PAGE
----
My husband and I both had goals for our visit to the Grand Canyon at the beginning of this week. He wanted to give himself a workout that would leave him feeling sore all week. I wanted to check out the Trail of Time, an exhibit that some of my colleagues from New Mexico and Arizona had been developing. I didn’t know whether it was complete, or where it started, but I’d been hearing Karl Karlstrom and Laurie Crossey talk about it for years.
The rangers working at the main visitor center had heard about it at a briefing, and had some pamphlets hidden behind their desk, but weren’t quite sure exactly where it started. They knew it was along part of the Rim Trail , and it sounded like it was near the Bright Angel trailhead (where my husband wanted to go, to start burning out his calves), so we parked, sent my husband on his way, and started wandering along the trail.
The trail isn’t very obvious. Right now, it consists of a series of metal plates put in the ground every ten meters, and smaller metal circles every meter. The plan is to create a hikeable geologic time scale, at a scale of 1 meter = 1 million years, complete with signs about the geology. They’ve got the scale in place now, and since I had heard Karl and Laurie talk about the geology, I could fill some of the story in for myself.
The oldest plates that we found were for about 1940 million years, somewhere near Vercamp’s Visitor Center. They get gradually younger toward the east, so as we hiked, we walked from the past towards the present day.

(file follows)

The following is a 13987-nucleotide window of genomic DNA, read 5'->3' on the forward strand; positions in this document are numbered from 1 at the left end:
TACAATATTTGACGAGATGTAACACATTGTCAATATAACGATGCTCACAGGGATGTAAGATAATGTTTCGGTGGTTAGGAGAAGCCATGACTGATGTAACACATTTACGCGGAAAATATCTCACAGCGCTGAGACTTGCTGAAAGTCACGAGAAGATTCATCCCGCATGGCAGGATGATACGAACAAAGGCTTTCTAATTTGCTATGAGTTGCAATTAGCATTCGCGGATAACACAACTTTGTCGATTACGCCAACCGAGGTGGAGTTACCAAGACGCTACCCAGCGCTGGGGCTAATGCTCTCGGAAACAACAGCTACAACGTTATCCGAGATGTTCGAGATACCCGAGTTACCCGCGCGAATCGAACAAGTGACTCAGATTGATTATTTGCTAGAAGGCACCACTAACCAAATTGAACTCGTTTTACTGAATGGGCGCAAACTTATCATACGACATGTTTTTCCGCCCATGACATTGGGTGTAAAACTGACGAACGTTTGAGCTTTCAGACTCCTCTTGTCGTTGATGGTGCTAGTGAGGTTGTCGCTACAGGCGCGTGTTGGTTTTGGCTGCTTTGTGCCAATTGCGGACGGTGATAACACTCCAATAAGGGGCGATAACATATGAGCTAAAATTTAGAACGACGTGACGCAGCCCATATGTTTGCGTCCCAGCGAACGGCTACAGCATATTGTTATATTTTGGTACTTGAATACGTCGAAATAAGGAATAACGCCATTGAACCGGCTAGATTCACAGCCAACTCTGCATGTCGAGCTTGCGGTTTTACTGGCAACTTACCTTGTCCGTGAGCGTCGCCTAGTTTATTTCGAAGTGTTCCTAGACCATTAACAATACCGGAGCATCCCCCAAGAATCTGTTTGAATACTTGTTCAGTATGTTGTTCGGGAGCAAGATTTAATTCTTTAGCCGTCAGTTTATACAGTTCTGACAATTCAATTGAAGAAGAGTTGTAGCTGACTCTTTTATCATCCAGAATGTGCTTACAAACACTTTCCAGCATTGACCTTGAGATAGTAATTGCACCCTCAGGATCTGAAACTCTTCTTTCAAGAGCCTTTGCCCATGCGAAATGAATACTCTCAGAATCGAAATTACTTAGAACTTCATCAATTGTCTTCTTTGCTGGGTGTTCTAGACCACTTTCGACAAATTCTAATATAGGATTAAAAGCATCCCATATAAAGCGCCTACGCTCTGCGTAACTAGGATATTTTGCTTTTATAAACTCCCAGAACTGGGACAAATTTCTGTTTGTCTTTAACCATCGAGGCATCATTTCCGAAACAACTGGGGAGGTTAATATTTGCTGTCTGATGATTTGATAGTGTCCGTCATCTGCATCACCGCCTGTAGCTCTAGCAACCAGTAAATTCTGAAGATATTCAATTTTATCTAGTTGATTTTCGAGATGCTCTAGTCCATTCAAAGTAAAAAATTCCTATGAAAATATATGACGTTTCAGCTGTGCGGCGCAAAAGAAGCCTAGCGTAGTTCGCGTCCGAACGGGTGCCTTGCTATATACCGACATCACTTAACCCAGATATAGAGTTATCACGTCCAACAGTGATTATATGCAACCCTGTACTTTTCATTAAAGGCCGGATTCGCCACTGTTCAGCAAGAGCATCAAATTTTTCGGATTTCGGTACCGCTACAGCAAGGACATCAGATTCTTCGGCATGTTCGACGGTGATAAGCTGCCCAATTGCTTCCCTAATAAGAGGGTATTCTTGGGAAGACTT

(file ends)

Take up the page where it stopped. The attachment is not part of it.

The oldest rocks in the Grand Canyon are around 1840 million years old. They, and similar rocks (such as the oldest metamorphic rocks in the mountains north of Durango) record the growth of ancestral North America by collisions with chains of volcanic islands.
Sometime around 1700 million years ago, a mountain-building event called the Yavapai Orogeny occurred. Well, we assume it built mountains. It certainly deformed and metamorphosed the rocks, and melted them to form some granites. And from the 1720-million-year marker, you can see some of those old rocks, way down at the bottom of the canyon, but the view of them is better further along the trail.
After that… well, there’s evidence for other stuff happening elsewhere in the Southwest, but in the Grand Canyon, those metamorphic rocks were gradually being unroofed. And I mean gradually. It’s easy to throw around Precambrian ages, but it’s harder to think about what they mean. The next youngest rocks, the Grand Canyon Supergroup, were deposited starting around 1200 million years ago. That’s around 500 million years after the older rocks were metamorphosed. For comparison, if we went back 500 million years before today, there would be trilobites doing whatever squiggly things trilobites did, and Pangea wouldn’t even have begun to come together. And if that perspective doesn’t help, you can walk that 500 million years with a five-year-old who wants ice cream.
You can’t actually see the Grand Canyon Supergroup from the 1200-million-year marker, but it’s visible below all the flat-lying rocks from viewpoints further to the east.
And then there’s another gap. There are other tilted rocks above the Grand Canyon Supergroup, rocks related to the separation of North America from whatever was west of it around 800 million years ago. But we didn’t make it to 800 million years ago. We didn’t make it to the Cambrian explosion, a little after 600 million years ago. We didn’t make it to the first land plants. We didn’t make it to the age of the rocks were were walking on, at around 250 million years. We didn’t make it to dinosaurs, or the formation of the Rocky Mountains, or any of the ages proposed for carving the Grand Canyon itself.
We got to 1000 million years – one billion years – and that was enough.
One billion years is a long way to hike when you’ve been promised ice cream.